R62m boost for AURA as it charts global expansion
Local security and medical response marketplace AURA has secured R62 million in a Series A funding round.
The start-up says the funding deal, led by pay-TV operator MultiChoice Group, KLT Holdings and Buffet Investments, positions it favourably for its global expansion plans.
Earlier this year, AURA expanded its services to East Africa and the UK, notingMexico and Nigeria as part of its growth trajectory.
AURA CEO Warren Myers says: “SA has one of the most advanced private security and emergency response industries, which has the capacity to ensure safety to a greater number of people who might not currently have access to it.”
Founded in 2016, AURA provides an on-demand geographically-variable private security response service from independent armed reaction companies in SA.
The security start-up’s digital marketplace enables anyone to access the closest vetted private and public security and medical response unit to their location, anywhere, anytime, using a connected device. In SA, it has over 400 000 active users on its network.
Co-founder Ryan Green notes: “We are gearing some of the funding towards hiring top talent to head up each new region, while growing teams in established regions – especially our tech team. The result is stronger relationships and value propositions for suppliers at all levels in the marketplace.”
“To accelerate the evolution of our ecosystem by offering additional value-added services to our customers, we are investing in scalable and innovative technology platforms like AURA. Not only does it strengthen our service offering and enhance long-term value creation for shareholders, but it also drives economic development and job creation,” comments Calvo Mawela, MultiChoice Group CEO.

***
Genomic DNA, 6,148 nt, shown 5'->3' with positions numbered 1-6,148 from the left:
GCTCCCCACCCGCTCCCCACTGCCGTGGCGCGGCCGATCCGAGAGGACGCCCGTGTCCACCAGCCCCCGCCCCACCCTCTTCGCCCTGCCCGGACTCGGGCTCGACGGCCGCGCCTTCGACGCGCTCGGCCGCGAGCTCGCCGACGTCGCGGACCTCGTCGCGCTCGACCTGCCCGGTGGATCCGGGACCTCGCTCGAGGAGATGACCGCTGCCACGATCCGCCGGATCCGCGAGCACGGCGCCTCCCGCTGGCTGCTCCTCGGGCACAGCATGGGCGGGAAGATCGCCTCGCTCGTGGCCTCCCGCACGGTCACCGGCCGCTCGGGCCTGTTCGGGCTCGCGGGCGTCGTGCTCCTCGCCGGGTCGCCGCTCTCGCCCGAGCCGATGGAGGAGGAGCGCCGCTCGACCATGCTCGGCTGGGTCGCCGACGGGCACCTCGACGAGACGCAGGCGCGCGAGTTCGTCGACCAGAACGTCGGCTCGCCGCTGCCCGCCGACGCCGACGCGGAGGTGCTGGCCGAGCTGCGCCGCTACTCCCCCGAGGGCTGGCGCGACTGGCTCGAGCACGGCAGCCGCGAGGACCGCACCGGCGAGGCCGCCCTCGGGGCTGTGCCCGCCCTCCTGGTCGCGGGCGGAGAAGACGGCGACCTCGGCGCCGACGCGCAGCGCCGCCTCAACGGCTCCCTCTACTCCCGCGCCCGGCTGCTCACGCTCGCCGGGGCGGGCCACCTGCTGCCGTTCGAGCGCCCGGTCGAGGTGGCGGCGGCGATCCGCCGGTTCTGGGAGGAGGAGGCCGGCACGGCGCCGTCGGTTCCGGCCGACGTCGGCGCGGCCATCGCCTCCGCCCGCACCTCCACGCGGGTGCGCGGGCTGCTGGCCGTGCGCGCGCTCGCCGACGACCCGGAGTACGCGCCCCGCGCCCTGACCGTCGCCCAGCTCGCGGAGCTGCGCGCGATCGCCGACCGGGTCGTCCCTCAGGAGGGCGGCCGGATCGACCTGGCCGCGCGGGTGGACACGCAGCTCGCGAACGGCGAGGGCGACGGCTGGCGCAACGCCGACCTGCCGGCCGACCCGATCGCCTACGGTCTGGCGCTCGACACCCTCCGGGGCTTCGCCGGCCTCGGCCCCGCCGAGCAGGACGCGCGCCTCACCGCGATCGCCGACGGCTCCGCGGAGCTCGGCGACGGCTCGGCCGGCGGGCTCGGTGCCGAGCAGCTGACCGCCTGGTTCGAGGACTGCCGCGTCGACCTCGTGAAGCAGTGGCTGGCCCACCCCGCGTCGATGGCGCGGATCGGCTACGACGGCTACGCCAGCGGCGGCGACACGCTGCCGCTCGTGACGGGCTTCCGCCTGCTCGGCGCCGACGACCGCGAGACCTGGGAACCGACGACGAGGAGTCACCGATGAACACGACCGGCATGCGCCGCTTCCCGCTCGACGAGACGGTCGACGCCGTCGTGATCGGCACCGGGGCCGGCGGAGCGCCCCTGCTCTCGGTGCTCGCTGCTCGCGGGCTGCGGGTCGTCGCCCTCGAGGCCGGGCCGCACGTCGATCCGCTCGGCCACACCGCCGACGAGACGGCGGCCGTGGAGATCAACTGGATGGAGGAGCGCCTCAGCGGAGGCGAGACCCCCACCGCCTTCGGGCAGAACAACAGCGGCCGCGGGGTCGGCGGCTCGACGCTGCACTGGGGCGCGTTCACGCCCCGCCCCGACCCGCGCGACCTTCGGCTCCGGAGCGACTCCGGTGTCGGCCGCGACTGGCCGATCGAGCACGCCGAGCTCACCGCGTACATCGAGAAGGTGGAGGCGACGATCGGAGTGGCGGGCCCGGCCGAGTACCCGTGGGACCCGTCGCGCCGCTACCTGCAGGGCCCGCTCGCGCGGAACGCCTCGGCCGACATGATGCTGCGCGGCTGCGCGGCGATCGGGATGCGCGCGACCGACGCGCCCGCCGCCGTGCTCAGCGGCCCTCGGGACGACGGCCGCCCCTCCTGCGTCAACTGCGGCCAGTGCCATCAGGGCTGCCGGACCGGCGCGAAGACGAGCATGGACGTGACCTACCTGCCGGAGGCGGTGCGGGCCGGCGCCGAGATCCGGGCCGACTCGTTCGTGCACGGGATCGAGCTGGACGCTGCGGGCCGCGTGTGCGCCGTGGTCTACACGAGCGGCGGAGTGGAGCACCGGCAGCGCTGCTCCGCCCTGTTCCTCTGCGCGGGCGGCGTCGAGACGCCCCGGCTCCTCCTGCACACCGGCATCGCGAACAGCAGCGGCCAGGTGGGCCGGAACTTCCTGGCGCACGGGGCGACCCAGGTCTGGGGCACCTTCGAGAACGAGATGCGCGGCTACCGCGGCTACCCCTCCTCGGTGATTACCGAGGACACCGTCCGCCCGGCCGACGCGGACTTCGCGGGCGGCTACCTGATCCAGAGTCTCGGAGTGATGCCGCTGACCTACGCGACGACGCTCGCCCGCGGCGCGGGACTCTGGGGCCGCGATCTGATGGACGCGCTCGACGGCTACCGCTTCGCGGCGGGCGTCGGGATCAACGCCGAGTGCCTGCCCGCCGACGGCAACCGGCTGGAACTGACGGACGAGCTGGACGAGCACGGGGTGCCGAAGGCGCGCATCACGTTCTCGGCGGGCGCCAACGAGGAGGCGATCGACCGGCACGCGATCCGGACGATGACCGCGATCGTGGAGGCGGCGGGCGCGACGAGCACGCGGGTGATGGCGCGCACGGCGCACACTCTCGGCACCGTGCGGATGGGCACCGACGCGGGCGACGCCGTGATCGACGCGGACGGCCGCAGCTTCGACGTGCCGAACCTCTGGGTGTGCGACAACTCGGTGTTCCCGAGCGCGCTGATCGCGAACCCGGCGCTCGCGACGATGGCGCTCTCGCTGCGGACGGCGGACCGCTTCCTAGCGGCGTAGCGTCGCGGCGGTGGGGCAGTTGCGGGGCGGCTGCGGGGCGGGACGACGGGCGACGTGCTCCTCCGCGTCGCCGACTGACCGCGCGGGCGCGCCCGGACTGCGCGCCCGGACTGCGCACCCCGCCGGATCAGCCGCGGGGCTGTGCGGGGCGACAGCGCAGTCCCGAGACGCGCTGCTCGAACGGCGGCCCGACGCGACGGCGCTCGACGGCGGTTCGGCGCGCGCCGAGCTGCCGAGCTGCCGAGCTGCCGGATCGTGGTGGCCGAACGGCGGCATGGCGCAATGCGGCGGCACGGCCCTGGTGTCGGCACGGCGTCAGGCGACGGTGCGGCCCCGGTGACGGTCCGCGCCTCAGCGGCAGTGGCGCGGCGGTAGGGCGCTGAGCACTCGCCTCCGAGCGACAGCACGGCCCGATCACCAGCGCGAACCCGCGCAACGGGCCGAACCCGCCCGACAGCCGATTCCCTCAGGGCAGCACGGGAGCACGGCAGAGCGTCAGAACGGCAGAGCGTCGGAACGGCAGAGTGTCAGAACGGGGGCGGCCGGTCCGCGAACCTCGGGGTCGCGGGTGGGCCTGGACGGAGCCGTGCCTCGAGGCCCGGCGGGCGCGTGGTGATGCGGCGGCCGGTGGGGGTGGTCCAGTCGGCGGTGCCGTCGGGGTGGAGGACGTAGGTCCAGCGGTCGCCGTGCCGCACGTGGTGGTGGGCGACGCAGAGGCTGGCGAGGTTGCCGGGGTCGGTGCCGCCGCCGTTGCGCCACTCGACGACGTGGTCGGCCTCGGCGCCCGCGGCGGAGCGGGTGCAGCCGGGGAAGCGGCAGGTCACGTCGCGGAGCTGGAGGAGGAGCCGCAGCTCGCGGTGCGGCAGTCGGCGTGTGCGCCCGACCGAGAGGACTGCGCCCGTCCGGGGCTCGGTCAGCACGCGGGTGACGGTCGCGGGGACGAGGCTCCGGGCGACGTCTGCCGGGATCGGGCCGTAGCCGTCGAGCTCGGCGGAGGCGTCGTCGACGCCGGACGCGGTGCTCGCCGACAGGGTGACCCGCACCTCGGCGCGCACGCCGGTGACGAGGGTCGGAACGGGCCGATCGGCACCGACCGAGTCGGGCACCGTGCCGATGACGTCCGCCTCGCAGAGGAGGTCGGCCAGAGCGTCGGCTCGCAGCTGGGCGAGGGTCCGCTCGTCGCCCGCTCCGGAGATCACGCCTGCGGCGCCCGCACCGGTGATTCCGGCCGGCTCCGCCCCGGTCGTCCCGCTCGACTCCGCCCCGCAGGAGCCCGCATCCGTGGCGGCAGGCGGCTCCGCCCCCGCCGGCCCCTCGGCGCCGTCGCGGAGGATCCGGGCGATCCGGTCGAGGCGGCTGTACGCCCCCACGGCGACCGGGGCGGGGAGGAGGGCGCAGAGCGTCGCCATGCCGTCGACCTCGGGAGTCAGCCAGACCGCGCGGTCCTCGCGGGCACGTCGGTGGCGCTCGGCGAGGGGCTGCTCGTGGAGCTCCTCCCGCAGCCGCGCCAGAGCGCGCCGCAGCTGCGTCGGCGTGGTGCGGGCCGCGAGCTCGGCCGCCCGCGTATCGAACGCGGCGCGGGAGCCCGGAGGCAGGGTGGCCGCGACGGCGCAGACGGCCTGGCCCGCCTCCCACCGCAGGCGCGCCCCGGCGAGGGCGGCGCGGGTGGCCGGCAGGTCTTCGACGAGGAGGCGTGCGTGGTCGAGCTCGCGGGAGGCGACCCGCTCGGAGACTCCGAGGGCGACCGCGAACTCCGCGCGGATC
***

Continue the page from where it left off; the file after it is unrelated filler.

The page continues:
Myers notes that since the onset of the COVID-19 pandemic, the global safetech marketplace has boomed. “We currently have little more than 50 staff members, and are looking to double in size over the next 12 months.”
According to AURA co-founder Adam Pantanowitz, there are an estimated 7 000 private security response vehicles in SA that only service 2% of the population. On top of that, these vehicles are only in service 5% of the time, he says.
“AURA allows the seamless connection of people in distress, whether it’s safety or medical distress, with our network of responders,” explains Pantanowitz. “We aggregate emergency response companies and through our technology solution, we’re able to dispatch responders to any distress signal, anywhere in the country. This signal can come from a smartphone, a Bluetooth device, or any internet-connected device.
“The marketplace uses artificial intelligence and machine learning to hone its system and ensure the closest responders are dispatched to a distress call. This means AURA response times are reduced because security companies are aggregated and dispatched from one trusted source with a bird’s-eye view of the situation. Response times drop from an average of 30 minutes to as low as one to five minutes.”
Green points out that the new funding deal presents an opportunity for AURA to enter new markets. “It will ensure we create marketplace fluidity as quickly as possible rather than bootstrapping activities that slow down the required traction. This next year will be focused on that growth − ramping up operations as seamlessly and efficiently as possible.”
Myers concludes: “Our hope is to become the centre repository for risk data – not only responding to emergencies but to proactively predict and deal with any type of violent crime, whether on a one-on-one scale, or the size of a riot. The data is already available to do so, it’s just not centralised yet.”